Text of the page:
Today’s passage, though, comes from a passage in Matthew 15 chapters later and, at least on the surface, may seem to have little to do with peace.  But it does, because it has everything to do with wholeness.

The men Jesus is healing are blind, and blind in a world where there is no disability insurance, no social security for disabled people, and no real safety net to speak of.  Matthew is gentle here in his characterization of what we find these men doing: sitting at the roadside.  Let’s be clear: they’re beggars, not at all unlike the folks we see at intersections or parking lot entrances.

And they’re begging precisely because they are blind—after all, who back then would hire a blind carpenter, or a blind stonemason, or a blind fisherman?  Even if these are men who were not born blind, but had mastered a trade before becoming blind, their livelihoods were still taken from them.  The peace and balance of their lives was ripped out from underneath them.  They lost any sense of shalom in their lives, of not just an absence of strife, but of a presence of actually thriving.

And Jesus, Matthew says, has compassion upon them for this.  As should we all, although I think we often tend not to.  We all know the stories of people who give to beggars, and that money immediately gets turned around and spent on drink or drugs.  We’ve become hardened by those stories, but it shouldn’t keep us from being willing to offer food, or a hot coffee during the winter months or a cold soda during the summer months.

But what about when someone comes to our church, or to us as Christians, not materially begging, but spiritually begging?  What about the person who is in desperate need of being made whole, only to find themselves damaged by the church instead?  Do we even feel prepared to be able to help them?

Well, we should.  Because even if we are not Christ-like in so, so many ways, we are at least Christ-like in this: we, like Jesus in this passage, are fully capable of showing compassion to another human being.  If we choose not to show that compassion, it is precisely that: a choice.  Nobody is putting a gun to our heads and telling us to be cruel to one another, we choose to be cruel to one another.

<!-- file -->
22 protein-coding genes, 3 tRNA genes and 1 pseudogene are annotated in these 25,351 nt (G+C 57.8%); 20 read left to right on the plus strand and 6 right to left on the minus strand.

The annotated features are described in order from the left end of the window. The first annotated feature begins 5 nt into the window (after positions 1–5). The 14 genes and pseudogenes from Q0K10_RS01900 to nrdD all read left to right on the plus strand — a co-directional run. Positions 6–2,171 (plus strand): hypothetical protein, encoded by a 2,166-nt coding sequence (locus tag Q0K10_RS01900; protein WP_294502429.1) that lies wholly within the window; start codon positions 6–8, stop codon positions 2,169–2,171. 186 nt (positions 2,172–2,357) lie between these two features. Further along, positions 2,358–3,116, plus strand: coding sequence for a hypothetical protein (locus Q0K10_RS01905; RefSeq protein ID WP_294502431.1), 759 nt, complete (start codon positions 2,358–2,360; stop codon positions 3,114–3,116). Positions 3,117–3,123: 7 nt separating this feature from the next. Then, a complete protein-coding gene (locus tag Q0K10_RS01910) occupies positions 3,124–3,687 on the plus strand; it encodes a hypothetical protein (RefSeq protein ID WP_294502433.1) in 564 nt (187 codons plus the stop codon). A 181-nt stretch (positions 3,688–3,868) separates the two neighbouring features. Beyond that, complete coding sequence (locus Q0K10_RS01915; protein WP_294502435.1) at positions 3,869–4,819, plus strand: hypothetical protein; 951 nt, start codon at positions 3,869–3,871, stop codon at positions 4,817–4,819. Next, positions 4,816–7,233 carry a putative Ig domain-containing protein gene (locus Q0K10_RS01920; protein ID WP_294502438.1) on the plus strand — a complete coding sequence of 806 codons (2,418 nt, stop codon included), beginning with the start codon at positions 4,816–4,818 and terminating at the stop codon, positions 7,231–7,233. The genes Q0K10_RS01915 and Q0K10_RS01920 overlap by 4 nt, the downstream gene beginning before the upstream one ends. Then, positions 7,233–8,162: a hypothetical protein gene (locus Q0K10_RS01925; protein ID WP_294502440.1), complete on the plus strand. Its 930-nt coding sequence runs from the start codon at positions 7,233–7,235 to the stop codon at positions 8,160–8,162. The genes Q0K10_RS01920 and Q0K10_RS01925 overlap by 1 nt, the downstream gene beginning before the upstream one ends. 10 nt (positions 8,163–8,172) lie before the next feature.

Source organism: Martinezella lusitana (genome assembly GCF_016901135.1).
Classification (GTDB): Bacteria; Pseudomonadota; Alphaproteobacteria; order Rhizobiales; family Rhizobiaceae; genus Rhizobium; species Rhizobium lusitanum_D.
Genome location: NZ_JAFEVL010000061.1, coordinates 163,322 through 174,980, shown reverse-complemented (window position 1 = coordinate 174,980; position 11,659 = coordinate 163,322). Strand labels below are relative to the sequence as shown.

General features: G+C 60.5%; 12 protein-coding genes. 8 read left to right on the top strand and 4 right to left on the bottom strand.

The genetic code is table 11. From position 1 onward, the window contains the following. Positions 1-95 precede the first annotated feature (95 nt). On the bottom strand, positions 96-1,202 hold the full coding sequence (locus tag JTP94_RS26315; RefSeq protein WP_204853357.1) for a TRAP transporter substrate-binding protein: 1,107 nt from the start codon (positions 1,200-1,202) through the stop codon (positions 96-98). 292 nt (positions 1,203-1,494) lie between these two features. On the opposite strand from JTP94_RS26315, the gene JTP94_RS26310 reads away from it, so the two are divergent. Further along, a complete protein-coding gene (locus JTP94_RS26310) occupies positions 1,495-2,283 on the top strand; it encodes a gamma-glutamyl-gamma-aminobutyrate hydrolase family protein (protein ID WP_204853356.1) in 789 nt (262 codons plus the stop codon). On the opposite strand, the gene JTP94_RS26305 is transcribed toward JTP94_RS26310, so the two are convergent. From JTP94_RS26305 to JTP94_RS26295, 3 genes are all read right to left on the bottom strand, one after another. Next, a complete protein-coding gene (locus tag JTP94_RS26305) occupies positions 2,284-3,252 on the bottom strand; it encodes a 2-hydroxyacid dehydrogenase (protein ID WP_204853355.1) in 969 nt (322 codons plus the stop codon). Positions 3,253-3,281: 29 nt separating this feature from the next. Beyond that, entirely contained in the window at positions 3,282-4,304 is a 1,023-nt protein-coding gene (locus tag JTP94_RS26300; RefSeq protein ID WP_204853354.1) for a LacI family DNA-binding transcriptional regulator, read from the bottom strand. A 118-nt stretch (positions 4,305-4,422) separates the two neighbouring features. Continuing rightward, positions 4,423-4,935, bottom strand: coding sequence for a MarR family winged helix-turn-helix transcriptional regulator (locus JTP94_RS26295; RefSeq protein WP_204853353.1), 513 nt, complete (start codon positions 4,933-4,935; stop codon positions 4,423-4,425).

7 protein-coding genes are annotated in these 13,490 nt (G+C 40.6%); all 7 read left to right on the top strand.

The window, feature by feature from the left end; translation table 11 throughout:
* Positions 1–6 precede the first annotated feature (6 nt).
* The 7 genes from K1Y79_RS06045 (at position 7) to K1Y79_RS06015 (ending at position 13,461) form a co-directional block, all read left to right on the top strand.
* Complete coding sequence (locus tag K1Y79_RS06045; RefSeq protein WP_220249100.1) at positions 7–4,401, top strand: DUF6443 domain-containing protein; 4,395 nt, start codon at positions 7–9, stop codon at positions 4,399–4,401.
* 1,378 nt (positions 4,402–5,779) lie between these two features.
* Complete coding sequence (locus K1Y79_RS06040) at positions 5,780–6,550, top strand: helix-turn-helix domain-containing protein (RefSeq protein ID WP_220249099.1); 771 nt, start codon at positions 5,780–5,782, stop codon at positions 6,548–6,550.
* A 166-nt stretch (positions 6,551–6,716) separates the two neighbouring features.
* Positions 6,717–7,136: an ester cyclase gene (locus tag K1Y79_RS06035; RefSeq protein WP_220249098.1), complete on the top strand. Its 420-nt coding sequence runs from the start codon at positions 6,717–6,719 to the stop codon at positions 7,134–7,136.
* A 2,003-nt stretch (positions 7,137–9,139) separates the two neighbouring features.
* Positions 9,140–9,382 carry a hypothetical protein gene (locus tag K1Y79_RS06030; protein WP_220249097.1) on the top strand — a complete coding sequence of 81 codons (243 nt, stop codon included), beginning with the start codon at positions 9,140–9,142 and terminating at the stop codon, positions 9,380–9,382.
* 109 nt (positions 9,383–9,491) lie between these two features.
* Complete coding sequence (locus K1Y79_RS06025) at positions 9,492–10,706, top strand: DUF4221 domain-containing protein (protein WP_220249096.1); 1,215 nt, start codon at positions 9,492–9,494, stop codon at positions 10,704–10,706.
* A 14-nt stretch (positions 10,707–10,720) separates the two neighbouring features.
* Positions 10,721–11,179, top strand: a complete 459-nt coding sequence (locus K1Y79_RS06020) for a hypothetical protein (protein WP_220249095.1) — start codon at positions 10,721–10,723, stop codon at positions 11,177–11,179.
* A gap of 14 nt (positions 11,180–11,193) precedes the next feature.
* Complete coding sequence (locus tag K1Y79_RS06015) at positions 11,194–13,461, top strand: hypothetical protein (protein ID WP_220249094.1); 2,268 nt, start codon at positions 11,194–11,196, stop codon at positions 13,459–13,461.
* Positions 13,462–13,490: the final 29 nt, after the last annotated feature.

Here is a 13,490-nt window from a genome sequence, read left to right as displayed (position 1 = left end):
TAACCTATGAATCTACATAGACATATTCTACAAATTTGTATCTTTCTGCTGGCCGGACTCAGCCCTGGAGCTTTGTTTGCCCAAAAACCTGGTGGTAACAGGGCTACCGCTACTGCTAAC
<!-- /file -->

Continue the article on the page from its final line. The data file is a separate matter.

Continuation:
James Harrison didn’t have to donate his plasma over 1,000 times—he would have been well within his rights to say, “Sorry, find someone else out of the few dozen people in Australia with my antibody.”  It would have been cruel of him, but he could have chosen that path.

He didn’t.  Nor do we.

Like I said—he’s saving lives and making parenthood whole for hundreds of thousands of moms simply through something his body produces naturally, through no extra effort on his own.

Think of how many people you can make whole by making it your life’s effort, by trying at that as hard as you try at anything else—being a parent, or an employee, or a spouse.  Think of how many chains of strife can be broken, of how many people you know could go from merely an absence of discord to actively flourishing.

God gave us the chance and the choice to break loose our own chains when He gave us Jesus as the freest and greatest of gifts so very long ago.

The very least we can do in return is to duplicate that chance for others, others whom Jesus loved and lived for and died for in equal measure to us, so that they too, one day might be made whole.

May it be so.  Amen.

Rev. Eric Atcheson
Longview, Washington
June 14, 2015